Although this article is about nurse coaching and the science of behavior change rather than earning power, Kohl’s argument supports the notion that willpower in and of itself is not adequate to sustain lasting behavior change. Our technologically savvy fast-paced lives are vulnerable to information overload on a daily basis. The bundle of nerves known as the basil ganglia in the forebrain responds to multiple stimuli responsible for behavior modulation and regulation. It has the remarkable capacity to “chunk” repeated action sequences to create automatic behavioral habits. This neuroplasticity of the basil ganglia ultimately allows our brains to preserve effort while automatic behaviors take place. Unfortunately, the brain does not recognize a habit as either good or bad; once the habit loop has been established, the basil ganglia tends to fire automatically in response to the learned cue and in anticipation of the desired reward.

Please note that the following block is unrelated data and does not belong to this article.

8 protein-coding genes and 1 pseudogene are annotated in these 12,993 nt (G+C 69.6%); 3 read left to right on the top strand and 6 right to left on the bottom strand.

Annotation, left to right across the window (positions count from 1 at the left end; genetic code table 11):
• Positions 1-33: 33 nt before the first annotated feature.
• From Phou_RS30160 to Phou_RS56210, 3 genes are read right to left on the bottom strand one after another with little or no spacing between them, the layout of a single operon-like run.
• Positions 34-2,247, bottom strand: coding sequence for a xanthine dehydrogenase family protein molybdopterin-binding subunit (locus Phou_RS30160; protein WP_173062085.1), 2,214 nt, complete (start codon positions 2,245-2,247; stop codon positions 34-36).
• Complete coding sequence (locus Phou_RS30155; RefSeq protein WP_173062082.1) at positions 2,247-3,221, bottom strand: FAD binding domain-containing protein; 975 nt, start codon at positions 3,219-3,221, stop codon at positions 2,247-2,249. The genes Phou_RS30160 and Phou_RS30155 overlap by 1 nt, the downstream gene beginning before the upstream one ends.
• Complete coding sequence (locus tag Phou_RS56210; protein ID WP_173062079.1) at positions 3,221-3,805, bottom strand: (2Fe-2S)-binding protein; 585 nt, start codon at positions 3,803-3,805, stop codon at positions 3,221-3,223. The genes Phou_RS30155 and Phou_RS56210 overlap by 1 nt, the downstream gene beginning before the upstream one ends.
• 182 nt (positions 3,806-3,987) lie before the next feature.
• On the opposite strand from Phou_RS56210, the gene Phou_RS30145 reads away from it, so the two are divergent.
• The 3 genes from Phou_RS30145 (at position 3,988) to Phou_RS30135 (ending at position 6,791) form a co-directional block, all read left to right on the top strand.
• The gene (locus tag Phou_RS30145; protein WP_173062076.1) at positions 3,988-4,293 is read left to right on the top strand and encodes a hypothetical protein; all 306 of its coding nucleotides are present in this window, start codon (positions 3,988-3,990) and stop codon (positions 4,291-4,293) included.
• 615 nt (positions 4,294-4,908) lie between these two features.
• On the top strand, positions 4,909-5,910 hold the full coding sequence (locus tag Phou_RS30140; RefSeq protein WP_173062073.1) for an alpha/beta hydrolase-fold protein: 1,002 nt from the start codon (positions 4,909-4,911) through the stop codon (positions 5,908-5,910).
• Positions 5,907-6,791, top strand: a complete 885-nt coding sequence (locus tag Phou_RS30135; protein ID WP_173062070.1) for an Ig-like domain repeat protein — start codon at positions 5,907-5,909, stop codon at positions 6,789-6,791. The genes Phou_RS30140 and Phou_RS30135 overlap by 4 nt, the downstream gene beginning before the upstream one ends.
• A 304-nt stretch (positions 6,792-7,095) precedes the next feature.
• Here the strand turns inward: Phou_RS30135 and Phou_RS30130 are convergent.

“How much of our daily behavior stems from these automatically learned habit loops?”, you may be wondering. A Duke study in 2005 suggests that approximately 45 percent of the actions humans take each day are learned habits rather than conscious decisions (Wood, Tam, and Guerrero, 2005).
So how do we as holistic nurse coaches support self-care and behavior change for clients through accountability, goal setting, and visualization of desired outcomes? The uniqueness of the nurse coach role is that it integrates these skills by combining the art and science of professional nursing practice with the foundational tenets of behavior change psychology.